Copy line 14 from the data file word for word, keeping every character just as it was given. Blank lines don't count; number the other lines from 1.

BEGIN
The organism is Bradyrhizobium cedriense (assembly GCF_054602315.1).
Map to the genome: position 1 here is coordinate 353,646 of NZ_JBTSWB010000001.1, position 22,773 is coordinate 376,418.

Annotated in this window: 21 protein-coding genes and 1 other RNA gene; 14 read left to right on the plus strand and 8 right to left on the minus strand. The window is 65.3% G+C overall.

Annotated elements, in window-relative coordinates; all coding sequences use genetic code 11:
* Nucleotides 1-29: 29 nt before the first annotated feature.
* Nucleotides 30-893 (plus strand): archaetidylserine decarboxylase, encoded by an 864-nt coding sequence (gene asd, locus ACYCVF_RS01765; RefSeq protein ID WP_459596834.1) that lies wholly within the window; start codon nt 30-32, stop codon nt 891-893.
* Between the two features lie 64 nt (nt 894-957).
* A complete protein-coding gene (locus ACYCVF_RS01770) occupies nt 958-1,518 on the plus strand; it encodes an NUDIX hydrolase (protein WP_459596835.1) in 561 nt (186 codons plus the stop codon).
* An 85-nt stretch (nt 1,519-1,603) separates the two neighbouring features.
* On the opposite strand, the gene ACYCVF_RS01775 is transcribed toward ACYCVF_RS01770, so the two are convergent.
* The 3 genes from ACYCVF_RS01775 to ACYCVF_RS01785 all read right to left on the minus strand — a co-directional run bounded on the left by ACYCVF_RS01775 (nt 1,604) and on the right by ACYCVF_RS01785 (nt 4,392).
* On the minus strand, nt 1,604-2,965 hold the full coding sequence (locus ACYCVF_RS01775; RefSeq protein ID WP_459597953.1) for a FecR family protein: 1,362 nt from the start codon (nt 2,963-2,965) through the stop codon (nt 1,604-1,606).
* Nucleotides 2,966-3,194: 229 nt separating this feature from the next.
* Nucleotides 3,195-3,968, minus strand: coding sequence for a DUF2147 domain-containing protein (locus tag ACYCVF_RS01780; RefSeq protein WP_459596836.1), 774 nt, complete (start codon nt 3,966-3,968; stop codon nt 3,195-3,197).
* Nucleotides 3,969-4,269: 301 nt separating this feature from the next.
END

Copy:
* Nucleotides 3,195-3,968, minus strand: coding sequence for a DUF2147 domain-containing protein (locus tag ACYCVF_RS01780; RefSeq protein WP_459596836.1), 774 nt, complete (start codon nt 3,966-3,968; stop codon nt 3,195-3,197).